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Scientific Articles   |    
Long-Term Longitudinal Follow-up of Mini-Open Rotator Cuff Repair
Simon Bell, FRCS, FRACS, PhD1; Yi-Jia Lim, FRCSEd(Ortho)2; Jennifer Coghlan, FRCNA, PhD3
1 Melbourne Shoulder and Elbow Centre, 31 Normanby Street, Brighton, Victoria 3186, Australia
2 Department of Orthopaedic Surgery, General Hospital, 2 Simei Street 3, Singapore 529889
3 Department of Surgery, Monash University, 31 Normanby Street, Brighton, Victoria 3186, Australia
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Investigation performed at the Department of Surgery, Southern Health, Melbourne, Victoria, Australia



Disclosure: None of the authors received payments or services, either directly or indirectly (i.e., via his or her institution), from a third party in support of any aspect of this work. None of the authors, or their institution(s), have had any financial relationship, in the thirty-six months prior to submission of this work, with any entity in the biomedical arena that could be perceived to influence or have the potential to influence what is written in this work. Also, no author has had any other relationships, or has engaged in any other activities, that could be perceived to influence or have the potential to influence what is written in this work. The complete Disclosures of Potential Conflicts of Interest submitted by authors are always provided with the online version of the article.

Copyright © 2013 by The Journal of Bone and Joint Surgery, Inc.
J Bone Joint Surg Am, 2013 Jan 16;95(2):151-157. doi: 10.2106/JBJS.K.00499
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Abstract

Background: 

Rotator cuff tears are a common clinical problem, and few long-term studies concerning the outcomes of rotator cuff repairs have been performed. The purpose of this study was to report the fifteen-year outcomes of arthroscopic subacromial decompression with mini-open rotator cuff repair.

Methods: 

The study included seventy-nine patients who had undergone arthroscopic subacromial decompression with mini-open rotator cuff repair from 1993 to 1996. Outcomes were reviewed in 1997, 2002, and 2010. At the final review, forty-nine patients (forty-nine shoulders) were available or were suitable for evaluation. There were eight large tears, forty medium tears, and one small tear. The patients were assessed with the University of California, Los Angeles (UCLA) score at each evaluation. The mean age of the patients at the time of follow-up was 70.1 years, and the mean follow-up period was 15.6 years.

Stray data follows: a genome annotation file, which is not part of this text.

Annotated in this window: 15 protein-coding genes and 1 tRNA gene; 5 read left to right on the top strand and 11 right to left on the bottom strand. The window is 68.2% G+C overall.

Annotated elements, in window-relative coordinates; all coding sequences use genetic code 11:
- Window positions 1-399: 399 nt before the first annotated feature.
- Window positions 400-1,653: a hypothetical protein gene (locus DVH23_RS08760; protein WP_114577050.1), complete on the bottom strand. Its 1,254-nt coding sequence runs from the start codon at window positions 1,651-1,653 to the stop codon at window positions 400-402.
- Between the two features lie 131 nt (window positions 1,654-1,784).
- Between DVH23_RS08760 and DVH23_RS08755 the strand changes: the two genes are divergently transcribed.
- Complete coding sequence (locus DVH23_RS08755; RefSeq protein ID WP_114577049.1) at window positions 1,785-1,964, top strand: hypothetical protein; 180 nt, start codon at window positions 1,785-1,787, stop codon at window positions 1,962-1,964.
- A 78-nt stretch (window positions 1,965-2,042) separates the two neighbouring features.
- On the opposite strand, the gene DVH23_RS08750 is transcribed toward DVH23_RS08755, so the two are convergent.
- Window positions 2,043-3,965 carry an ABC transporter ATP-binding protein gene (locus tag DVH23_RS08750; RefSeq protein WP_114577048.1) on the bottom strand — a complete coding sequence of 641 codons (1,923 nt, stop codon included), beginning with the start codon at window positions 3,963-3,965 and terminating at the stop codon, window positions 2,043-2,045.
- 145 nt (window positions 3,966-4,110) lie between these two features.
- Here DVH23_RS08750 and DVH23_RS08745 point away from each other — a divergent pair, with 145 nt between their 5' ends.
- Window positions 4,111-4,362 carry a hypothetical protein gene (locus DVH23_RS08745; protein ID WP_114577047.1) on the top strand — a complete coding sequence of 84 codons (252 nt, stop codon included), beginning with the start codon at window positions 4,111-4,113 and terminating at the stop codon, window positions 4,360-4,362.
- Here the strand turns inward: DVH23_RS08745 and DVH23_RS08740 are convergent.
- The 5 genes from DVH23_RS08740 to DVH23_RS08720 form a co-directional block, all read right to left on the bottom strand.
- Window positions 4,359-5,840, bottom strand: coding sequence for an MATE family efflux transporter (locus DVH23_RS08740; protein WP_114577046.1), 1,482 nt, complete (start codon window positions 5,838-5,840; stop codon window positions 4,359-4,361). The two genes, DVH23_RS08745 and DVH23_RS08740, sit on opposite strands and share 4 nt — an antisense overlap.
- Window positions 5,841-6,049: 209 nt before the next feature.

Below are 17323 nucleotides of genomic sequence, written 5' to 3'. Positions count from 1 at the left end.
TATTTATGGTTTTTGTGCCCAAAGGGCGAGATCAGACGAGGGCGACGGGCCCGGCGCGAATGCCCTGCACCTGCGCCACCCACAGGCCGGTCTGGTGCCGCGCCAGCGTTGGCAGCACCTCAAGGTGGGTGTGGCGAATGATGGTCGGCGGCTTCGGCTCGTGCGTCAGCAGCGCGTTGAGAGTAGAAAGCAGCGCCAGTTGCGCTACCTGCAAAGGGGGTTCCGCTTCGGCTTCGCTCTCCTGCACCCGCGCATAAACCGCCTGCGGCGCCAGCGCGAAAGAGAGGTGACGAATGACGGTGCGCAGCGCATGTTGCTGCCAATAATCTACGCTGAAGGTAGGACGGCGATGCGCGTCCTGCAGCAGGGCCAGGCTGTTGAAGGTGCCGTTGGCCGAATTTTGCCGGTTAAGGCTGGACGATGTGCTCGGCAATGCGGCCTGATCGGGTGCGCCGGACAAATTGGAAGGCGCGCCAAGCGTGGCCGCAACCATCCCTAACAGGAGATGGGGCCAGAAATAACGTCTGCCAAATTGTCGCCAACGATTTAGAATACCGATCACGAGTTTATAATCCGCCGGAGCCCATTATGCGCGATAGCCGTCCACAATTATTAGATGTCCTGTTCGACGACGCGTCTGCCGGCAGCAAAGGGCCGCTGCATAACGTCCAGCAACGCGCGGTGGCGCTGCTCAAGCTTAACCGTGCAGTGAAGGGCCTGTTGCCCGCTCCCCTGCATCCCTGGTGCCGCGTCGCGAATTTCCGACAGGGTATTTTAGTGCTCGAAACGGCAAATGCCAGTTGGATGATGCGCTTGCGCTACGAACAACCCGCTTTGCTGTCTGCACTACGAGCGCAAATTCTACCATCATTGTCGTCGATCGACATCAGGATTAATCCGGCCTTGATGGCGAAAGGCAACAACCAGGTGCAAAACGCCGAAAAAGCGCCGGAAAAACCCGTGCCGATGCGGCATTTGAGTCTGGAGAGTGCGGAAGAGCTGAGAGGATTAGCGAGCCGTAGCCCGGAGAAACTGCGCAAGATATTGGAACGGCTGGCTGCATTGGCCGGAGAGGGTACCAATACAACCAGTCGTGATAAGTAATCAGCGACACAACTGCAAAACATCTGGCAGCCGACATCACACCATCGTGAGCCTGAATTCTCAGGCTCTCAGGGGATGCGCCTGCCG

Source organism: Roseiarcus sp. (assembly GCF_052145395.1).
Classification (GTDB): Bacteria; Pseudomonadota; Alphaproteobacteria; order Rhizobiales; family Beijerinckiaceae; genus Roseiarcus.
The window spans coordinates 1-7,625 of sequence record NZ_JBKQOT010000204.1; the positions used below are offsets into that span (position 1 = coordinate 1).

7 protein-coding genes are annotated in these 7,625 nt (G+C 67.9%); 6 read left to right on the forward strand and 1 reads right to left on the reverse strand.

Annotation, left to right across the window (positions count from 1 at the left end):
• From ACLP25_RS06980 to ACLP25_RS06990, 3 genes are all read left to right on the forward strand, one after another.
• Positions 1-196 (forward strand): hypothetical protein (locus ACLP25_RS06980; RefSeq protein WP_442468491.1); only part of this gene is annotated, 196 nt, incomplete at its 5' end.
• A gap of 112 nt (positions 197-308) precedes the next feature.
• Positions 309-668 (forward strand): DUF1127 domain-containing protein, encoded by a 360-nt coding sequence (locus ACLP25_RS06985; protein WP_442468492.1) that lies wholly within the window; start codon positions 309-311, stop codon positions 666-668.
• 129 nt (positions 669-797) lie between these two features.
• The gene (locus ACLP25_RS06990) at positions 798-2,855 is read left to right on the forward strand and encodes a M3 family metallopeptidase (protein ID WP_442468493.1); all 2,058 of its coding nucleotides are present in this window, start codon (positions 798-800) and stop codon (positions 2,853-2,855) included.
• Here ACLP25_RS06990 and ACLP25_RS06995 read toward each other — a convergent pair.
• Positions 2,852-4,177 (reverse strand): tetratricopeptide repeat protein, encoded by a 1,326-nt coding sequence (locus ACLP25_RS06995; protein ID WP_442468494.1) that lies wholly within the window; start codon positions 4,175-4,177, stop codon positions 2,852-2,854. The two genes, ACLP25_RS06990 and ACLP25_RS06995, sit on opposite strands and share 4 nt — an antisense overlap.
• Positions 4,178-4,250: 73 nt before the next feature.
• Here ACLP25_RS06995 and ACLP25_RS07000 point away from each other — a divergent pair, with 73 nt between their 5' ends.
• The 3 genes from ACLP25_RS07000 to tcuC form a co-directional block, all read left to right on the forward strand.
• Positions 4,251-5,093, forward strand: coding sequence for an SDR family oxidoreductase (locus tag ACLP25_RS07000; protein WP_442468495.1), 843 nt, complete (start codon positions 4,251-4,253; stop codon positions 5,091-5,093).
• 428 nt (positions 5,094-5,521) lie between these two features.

Results: 

At the time of final follow-up, the outcome was good or excellent in thirty-four patients (69%), fair in seven, and poor in eight. Three patients required a reoperation. Between the two and fifteen-year evaluations, twenty-nine patients (59%) had maintained their good or excellent result; the overall raw scores had deteriorated for fifteen patients (31%), and they had improved for twenty-four (49%). Forty-one patients (84%) were satisfied with the final outcome of the shoulder surgery.

Conclusions: 

This study shows that arthroscopic subacromial decompression with mini-open rotator cuff repair can provide a lasting, durable, and satisfactory outcome for a large proportion of patients fifteen years after surgery. Patient satisfaction at the final evaluation did not necessarily correspond with a good or an excellent UCLA score.

Level of Evidence: 

Therapeutic Level IV. See Instructions for Authors for a complete description of levels of evidence.

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    References

    Accreditation Statement
    These activities have been planned and implemented in accordance with the Essential Areas and policies of the Accreditation Council for Continuing Medical Education (ACCME) through the joint sponsorship of the American Academy of Orthopaedic Surgeons and The Journal of Bone and Joint Surgery, Inc. The American Academy of Orthopaedic Surgeons is accredited by the ACCME to provide continuing medical education for physicians.
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